Neuroanatomy is in the Cards for Member Mikaela Stiver

Published: 7 December 2021

There are collectible trading card games for almost everything these days. Besides Pokémon, there are, of course, cards for athletes, celebrities, TV and movie characters, and musical instruments, just to name a few.


So when Mikaela Stiver, a faculty lecturer at McGill University in Montreal, Québec, couldn’t find something similar for anatomical structures, it struck a nerve. A cranial nerve. “I was honestly shocked to discover that no one had made anything similar for cranial nerves,” Stiver said. “That’s when I knew I had to make them!”


Armed with an iPad, an iPad pencil and the Procreate app, Stiver started drawing in the park near her condo on evenings and weekends. “I only made one — the olfactory nerve — initially and then posted it on Twitter to see what people thought. I ended up finishing the whole set in less than a month,” Stiver said about her 18-card set. “My goal was to strike a balance between educational and amusing so that anyone can enjoy the cards. My less science-minded friends have enjoyed them just as much as my fellow anatomy nerds.”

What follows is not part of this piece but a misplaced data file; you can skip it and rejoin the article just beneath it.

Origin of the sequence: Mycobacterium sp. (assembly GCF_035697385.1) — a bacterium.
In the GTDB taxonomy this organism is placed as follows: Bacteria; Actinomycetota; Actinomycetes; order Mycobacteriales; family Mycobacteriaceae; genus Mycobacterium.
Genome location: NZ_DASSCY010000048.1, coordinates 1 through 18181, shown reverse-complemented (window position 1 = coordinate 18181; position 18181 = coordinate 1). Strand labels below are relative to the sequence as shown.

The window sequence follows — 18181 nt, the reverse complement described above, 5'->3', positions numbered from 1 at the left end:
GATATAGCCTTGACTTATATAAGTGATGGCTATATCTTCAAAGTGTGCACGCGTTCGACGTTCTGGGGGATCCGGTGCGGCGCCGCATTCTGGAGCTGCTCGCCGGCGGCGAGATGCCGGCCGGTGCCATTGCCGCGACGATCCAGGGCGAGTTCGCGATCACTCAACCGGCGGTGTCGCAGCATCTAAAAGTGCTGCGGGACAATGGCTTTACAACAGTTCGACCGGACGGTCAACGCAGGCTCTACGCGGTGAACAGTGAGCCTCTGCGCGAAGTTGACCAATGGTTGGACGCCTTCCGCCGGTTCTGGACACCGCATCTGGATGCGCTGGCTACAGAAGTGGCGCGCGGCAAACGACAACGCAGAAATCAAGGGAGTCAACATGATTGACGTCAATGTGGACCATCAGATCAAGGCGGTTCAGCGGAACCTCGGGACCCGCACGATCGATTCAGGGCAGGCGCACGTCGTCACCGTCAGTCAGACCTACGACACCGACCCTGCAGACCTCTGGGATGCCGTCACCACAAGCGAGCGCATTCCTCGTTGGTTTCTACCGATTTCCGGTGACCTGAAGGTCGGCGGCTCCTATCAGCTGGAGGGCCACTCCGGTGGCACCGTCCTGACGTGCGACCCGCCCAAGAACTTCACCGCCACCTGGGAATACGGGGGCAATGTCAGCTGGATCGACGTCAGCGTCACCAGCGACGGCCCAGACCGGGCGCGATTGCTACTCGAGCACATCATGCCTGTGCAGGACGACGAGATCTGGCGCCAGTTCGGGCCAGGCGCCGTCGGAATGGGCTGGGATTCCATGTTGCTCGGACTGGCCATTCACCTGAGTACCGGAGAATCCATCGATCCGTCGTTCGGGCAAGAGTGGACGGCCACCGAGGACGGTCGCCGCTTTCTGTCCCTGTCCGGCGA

Stiver created a template based on the dimensions of actual trading cards, and changed the background color and feature image for each cranial nerve. Each card also features text describing the structure and function of the nerve, where it enters and exists the base of the skull, two “attacks” based on the nerve’s functions, as well as a nickname for the nerve at the bottom of the card. “Everything on the cards is 100 percent drawn by me,” she explained. “I’m not exactly gifted artistically, but I adore digital artwork because I can redraw the same line 1,000 times until I get it perfect.”


Stiver officially released her first set of neuroanatomy cards on September 13, selling over 165 copies in 13 countries across six continents in the first month. They are currently available for purchase on The Game Crafter. Educators can also request digital copies of the cards by request via email at mikaela.stiver [at] () or through Twitter (@MikaelaStiver).


Although she has a full schedule teaching undergraduate neuroanatomy, assisting with gross anatomy labs, and finishing and defending her doctoral thesis in early 2022, Stiver is already contemplating her next set of anatomy trading cards. “I have been absolutely overwhelmed by the positive response so far,” she said. “I’ve had some requests for other neuroanatomical structures, including nuclei, autonomic ganglia, and cortical areas.”

Credit - Published on Anatomy Now Weekly - Dec. 1, 2021

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